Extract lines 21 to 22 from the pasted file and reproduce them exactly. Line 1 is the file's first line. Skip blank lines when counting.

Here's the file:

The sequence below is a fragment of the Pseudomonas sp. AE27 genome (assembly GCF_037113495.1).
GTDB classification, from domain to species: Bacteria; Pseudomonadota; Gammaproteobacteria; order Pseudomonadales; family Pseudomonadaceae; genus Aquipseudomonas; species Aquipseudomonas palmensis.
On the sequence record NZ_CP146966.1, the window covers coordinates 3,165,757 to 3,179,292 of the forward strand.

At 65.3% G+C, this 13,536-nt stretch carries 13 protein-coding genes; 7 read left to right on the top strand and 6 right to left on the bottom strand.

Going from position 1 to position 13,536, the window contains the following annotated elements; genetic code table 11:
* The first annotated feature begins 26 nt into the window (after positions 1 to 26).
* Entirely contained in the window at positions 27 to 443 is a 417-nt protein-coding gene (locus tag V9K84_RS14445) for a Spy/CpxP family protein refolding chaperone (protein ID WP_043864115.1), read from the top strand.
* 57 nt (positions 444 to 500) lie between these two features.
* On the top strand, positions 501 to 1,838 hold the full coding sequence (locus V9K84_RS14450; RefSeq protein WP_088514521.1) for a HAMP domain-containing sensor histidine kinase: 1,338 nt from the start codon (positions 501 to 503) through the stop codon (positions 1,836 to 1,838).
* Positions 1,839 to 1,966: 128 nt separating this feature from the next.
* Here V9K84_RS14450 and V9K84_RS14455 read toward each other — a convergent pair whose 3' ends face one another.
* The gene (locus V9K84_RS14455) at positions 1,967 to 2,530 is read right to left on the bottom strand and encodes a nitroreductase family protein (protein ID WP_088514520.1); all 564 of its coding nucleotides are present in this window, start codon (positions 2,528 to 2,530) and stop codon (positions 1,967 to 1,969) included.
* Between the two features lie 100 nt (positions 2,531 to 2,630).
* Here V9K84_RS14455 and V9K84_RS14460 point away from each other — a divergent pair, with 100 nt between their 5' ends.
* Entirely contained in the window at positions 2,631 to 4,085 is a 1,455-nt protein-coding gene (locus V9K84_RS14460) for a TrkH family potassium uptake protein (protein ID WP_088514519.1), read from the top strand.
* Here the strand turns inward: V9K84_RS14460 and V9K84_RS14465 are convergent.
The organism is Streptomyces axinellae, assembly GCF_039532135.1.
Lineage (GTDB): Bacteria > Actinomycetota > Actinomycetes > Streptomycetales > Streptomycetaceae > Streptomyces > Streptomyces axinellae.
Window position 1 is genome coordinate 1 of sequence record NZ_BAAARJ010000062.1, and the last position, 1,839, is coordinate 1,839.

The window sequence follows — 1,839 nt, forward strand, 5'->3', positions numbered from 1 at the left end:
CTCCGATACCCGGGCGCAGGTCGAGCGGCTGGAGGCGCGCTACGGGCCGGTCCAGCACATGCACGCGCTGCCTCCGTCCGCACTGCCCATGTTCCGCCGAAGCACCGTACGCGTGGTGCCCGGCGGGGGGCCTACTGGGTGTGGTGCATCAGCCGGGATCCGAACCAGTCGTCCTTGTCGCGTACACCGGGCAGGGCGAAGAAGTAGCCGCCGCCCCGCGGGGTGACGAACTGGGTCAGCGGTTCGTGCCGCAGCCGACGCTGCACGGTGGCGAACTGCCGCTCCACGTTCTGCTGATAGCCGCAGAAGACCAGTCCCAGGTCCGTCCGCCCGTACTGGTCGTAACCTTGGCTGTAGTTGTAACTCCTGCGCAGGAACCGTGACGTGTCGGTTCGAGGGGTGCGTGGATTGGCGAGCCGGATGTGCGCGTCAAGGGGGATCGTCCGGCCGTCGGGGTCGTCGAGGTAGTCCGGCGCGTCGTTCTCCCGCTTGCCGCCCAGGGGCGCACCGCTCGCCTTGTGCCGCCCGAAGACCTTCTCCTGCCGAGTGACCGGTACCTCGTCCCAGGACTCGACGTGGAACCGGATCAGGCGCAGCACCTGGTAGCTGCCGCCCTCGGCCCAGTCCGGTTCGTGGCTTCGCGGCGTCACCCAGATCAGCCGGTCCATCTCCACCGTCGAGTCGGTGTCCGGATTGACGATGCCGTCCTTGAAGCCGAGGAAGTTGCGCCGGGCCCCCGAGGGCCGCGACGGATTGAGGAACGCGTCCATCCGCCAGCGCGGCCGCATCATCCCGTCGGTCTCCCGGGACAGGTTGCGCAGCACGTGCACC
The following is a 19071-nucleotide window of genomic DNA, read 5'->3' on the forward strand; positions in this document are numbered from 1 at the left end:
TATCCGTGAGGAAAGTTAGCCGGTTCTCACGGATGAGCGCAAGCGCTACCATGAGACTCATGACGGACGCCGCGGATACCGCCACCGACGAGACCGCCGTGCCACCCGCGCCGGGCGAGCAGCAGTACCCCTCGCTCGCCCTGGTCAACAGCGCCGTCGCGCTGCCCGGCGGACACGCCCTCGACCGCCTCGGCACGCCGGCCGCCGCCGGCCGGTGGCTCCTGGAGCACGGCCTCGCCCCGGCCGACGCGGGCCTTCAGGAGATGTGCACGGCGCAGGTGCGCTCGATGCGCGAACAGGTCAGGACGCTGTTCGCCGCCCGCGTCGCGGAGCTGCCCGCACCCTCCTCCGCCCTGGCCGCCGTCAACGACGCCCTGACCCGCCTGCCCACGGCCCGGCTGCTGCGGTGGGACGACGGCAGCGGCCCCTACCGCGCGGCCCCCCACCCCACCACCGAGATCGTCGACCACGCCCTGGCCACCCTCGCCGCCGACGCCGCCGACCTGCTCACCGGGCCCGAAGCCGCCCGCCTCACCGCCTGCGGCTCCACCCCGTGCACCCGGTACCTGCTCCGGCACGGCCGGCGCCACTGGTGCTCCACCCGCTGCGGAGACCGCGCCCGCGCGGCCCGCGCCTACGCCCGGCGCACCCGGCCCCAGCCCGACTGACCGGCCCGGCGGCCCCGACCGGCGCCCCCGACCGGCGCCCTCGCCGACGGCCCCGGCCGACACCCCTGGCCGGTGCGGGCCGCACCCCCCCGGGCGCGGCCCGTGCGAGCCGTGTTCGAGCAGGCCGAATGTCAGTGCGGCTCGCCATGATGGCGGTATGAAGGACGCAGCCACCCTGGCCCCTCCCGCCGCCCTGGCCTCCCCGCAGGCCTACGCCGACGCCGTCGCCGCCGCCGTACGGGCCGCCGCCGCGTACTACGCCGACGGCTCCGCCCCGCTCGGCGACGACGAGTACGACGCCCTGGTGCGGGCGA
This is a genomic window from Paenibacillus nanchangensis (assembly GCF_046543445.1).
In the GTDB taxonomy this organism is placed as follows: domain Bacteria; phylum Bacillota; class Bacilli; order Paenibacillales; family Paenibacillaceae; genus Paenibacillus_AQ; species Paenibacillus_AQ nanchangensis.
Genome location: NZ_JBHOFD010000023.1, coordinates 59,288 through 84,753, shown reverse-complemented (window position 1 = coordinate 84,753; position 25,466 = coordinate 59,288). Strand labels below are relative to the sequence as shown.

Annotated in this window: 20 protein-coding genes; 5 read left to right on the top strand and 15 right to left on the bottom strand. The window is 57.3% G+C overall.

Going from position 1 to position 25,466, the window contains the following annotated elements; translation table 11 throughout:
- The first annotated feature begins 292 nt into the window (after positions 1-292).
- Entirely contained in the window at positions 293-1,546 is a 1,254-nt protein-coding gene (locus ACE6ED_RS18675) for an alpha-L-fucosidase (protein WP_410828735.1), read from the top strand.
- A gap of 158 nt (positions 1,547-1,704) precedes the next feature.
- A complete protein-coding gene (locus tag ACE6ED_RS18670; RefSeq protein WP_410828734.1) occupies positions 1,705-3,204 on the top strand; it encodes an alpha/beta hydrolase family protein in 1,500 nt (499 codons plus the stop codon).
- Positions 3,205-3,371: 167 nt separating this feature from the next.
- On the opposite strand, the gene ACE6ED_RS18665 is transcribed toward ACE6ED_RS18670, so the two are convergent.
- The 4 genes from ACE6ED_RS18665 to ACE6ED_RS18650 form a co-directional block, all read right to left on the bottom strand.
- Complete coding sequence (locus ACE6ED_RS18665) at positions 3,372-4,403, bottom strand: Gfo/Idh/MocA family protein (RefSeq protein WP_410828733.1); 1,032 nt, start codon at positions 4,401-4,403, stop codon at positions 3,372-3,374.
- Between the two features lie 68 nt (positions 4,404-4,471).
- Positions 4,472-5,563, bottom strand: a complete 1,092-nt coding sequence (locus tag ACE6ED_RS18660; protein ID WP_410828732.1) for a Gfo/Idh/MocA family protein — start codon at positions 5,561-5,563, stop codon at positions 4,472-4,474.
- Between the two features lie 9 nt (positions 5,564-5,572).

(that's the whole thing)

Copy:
CTCCGATACCCGGGCGCAGGTCGAGCGGCTGGAGGCGCGCTACGGGCCGGTCCAGCACATGCACGCGCTGCCTCCGTCCGCACTGCCCATGTTCCGCCGAAGCACCGTACGCGTGGTGCCCGGCGGGGGGCCTACTGGGTGTGGTGCATCAGCCGGGATCCGAACCAGTCGTCCTTGTCGCGTACACCGGGCAGGGCGAAGAAGTAGCCGCCGCCCCGCGGGGTGACGAACTGGGTCAGCGGTTCGTGCCGCAGCCGACGCTGCACGGTGGCGAACTGCCGCTCCACGTTCTGCTGATAGCCGCAGAAGACCAGTCCCAGGTCCGTCCGCCCGTACTGGTCGTAACCTTGGCTGTAGTTGTAACTCCTGCGCAGGAACCGTGACGTGTCGGTTCGAGGGGTGCGTGGATTGGCGAGCCGGATGTGCGCGTCAAGGGGGATCGTCCGGCCGTCGGGGTCGTCGAGGTAGTCCGGCGCGTCGTTCTCCCGCTTGCCGCCCAGGGGCGCACCGCTCGCCTTGTGCCGCCCGAAGACCTTCTCCTGCCGAGTGACCGGTACCTCGTCCCAGGACTCGACGTGGAACCGGATCAGGCGCAGCACCTGGTAGCTGCCGCCCTCGGCCCAGTCCGGTTCGTGGCTTCGCGGCGTCACCCAGATCAGCCGGTCCATCTCCACCGTCGAGTCGGTGTCCGGATTGACGATGCCGTCCTTGAAGCCGAGGAAGTTGCGCCGGGCCCCCGAGGGCCGCGACGGATTGAGGAACGCGTCCATCCGCCAGCGCGGCCGCATCATCCCGTCGGTCTCCCGGGACAGGTTGCGCAGCACGTGCACC
The following is a 19071-nucleotide window of genomic DNA, read 5'->3' on the forward strand; positions in this document are numbered from 1 at the left end: